It’s a horizontal history from the excellent site Why Ask Why. It’s a cool data experiment and exploration. The article inspired Yura Bagdanov to do a horizontal version. Of course, when I read the article, I saw only the Chart of Biography, what I think is the most influential chart of all time:
Oh gang, I apologise but this is a super-brief Makeover this week. Work and life have multiple demands this week. Given the time squeeze, I gave myself 15 minutes to make a viz, with the rest of the time spent on this blog post.
15 minutes? What can you possibly focus on?
With only 15 minutes, I’m clearly not going to go deep into the data (even though it looks like it has some amazing detail).
Instead, I looked for one point being made in the article.
The flag section caught my eye. Firstly because it was the hardest part to interpret. So many flags and arrows and words and icons. What does it all mean? Once I deciphered the meaning, it seemed pretty interesting: 3 Middle East nations are importing way more than previously.
That was interesting: is it called out in the article? It sure is: they claim that these three countries are arming themselves in response to unrest in Syria. I find this horrible and fascinating: military hardware companies will be rubbing their hands with glee at the conflicts around the world.
Could I remake this story using the data?
5-11 minutes: building the viz
I’d spent a few minutes digesting the story, so needed to see what the dataset revealed. If you only have a matter of minutes, and want to look at how a measure changes over time, go for a line chart. There’s no time for mucking around with different views.
I filtered out the countries, and there you go: Qatar, Saudi Arabia and UAE all going up.
11-15 minutes: formatting
How do you make a simple makeover look really fancy? Choose an unusual font and background colour. Instant respect from us all! Well, there’s no time for that today. All I could manage was a quick switch to Smooth theme and writing a nice title. For simple charts like this, I’ll always try to ask a question, giving the viewer the information they need to query the chart itself.
15 minutes and I’m done.
How does a 15 minute makeover feel?
The main feeling is of fraud. I didn’t do much detailed checking of other countries. I don’t feel like I have really tested the hypothesis that “Middle Eastern Countries are spending more because of Syria.” I feel like I’ve just accepted the point made by the journalist and made a chart which, kind of, supports that opinion.
I feel like I’ve used the data to support the story, rather than use the data to find the story.
[Note 1: Yesterday I had a classic MakeoverMonday experience. I wrote this post, and was ready to hit publish. I then realised I just needed to tweak one of my images. I went back to Tableau, had a brainwave, and ended up with a completely new idea. I NEVER would have come up with that idea had I not been able to drag drop and experiment so readily. I chose to keep this post for Tuesday]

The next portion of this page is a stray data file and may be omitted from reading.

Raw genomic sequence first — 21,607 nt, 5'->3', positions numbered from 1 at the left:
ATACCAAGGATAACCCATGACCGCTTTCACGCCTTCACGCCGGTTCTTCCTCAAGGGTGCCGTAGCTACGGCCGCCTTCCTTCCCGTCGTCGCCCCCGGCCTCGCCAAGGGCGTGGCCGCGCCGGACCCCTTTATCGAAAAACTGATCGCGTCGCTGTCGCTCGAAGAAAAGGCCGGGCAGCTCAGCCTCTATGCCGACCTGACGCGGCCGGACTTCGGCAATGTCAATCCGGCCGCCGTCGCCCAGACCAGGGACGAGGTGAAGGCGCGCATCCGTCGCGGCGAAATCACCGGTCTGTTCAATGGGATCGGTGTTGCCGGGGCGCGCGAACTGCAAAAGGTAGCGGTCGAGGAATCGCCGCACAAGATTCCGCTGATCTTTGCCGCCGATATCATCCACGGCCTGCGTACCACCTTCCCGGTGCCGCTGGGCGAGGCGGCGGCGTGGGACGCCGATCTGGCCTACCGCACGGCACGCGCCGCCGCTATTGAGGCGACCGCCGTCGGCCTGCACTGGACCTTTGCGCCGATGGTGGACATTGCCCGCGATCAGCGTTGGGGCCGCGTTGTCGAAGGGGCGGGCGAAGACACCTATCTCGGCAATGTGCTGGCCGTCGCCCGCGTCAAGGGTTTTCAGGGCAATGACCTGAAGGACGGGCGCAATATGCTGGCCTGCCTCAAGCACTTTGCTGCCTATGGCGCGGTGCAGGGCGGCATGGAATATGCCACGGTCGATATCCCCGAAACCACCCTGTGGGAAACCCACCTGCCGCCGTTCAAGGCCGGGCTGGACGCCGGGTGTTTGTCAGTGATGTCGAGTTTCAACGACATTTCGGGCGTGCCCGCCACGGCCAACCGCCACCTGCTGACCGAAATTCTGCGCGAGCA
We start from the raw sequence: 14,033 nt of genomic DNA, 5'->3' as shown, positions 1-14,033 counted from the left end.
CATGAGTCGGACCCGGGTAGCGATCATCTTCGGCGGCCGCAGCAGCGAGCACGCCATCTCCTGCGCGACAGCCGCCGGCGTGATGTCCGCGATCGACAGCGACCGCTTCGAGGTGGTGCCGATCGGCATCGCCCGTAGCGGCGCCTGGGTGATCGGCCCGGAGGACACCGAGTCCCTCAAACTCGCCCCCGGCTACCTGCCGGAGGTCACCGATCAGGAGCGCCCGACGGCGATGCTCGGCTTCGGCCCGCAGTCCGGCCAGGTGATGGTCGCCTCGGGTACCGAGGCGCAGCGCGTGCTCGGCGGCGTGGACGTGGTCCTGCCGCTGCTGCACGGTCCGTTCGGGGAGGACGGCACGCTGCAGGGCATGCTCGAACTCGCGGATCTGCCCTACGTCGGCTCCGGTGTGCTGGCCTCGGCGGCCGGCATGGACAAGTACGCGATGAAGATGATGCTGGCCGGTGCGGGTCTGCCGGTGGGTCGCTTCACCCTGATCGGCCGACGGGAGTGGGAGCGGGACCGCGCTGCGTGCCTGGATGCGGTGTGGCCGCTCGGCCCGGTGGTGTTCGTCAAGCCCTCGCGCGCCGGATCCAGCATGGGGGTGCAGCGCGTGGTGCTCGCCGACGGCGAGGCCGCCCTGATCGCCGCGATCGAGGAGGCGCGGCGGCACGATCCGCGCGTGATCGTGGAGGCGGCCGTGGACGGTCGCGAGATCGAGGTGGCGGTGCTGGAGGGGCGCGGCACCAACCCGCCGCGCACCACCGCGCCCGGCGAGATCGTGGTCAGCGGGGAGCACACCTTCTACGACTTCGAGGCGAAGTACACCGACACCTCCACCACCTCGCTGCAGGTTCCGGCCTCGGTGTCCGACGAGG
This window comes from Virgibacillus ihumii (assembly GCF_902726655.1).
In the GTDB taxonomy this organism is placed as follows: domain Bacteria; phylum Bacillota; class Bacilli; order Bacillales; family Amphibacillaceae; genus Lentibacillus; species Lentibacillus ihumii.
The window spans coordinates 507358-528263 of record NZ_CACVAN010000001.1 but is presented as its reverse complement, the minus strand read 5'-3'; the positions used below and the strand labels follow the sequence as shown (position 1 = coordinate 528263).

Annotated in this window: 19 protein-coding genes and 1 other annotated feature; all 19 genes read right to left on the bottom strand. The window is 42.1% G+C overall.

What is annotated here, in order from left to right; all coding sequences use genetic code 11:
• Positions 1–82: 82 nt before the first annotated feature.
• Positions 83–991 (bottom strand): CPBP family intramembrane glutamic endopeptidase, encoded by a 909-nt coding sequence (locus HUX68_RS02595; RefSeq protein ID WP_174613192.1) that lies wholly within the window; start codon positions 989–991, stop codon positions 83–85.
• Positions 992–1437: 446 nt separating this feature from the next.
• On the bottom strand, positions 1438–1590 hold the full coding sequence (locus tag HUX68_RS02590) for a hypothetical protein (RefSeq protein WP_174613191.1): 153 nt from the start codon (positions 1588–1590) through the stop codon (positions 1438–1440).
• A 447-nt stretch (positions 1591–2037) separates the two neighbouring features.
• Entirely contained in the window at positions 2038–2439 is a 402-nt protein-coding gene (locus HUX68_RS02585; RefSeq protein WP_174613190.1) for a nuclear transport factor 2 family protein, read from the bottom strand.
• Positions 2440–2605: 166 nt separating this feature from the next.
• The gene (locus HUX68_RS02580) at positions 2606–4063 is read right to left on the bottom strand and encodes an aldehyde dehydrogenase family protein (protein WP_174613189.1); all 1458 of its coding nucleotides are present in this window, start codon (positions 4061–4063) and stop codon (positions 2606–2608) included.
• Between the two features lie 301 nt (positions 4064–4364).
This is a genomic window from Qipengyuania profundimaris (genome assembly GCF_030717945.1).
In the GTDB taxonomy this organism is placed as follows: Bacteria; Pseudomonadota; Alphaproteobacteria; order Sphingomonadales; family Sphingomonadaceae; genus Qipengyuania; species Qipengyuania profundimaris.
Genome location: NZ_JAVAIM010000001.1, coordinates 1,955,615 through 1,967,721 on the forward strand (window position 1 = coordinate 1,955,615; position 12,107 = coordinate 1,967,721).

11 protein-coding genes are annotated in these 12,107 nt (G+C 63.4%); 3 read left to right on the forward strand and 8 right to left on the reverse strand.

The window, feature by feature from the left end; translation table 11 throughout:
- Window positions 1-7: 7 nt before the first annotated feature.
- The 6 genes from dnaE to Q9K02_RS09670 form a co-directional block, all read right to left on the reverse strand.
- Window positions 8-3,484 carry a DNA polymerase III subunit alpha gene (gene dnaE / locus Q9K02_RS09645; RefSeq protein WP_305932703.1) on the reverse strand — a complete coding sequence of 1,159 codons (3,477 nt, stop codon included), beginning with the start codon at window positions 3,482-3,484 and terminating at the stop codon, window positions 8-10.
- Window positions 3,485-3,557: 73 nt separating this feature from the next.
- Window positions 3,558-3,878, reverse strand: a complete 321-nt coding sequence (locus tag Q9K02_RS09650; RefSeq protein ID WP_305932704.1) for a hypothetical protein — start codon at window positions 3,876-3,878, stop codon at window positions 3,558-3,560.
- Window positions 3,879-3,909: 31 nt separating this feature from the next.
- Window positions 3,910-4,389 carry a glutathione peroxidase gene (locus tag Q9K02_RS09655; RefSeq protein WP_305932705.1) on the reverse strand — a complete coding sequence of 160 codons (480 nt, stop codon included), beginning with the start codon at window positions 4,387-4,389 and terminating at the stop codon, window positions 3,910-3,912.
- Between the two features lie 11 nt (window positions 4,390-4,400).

The world is getting hotter indeed. The data comes from the UK MetOffice’s HADCrut4 data: a global, gridded dataset of surface anomaly temperatures.
The science behind the dataset is complex, but the data’s straightforward: the measure is going up over time. How should you best show an upward trend?
This week, three ideas came to mind before I explored the data. I implemented each one.
1. Straight line (with politics)
You can’t beat a trend line. It’s visually the most straightforward and effective for displaying an upward trend. I chose to emphasise the moving average (red) with the actual anomalies in grey in the background.
The rising line chart conveniently leaves white space into which you can insert objects to further make your point. In this case I found two representative tweets from the likely US presidential candidates.
2. Bloomberg-inspired animation
Bloomberg did an amazing visualisation with this data last year. Here was my excuse to recreate it. I think this is an especially good way to show the data because the animation brings drama to numbers. As the hottest year creeps ever upwards you have a sense of dread. “Wow, 1995 was hot. It can’t get hotter, can it? Oh. It did, 1998. Ouch. And again. And again. Yikes.”
This week’s chart was essentially exactly the same idea, spiralised. Personally, I think the radial display makes it much harder to see the extremes creeping ever higher.
3. The highlight table
I love a highlight table. This one lets you look up each month, should you wish to, but shows, right at the top, just how common the broken records are happening. It was fact-checking the rank calculation which led me to the idea of histograms for my actual MakeoverMonday, published yesterday.
I also quite like tall and thin, but in this case, I think there’s just too much detail. We’re really making the point that the most recent months are super-hot. The highlight table takes a lot of vertical space to make that point.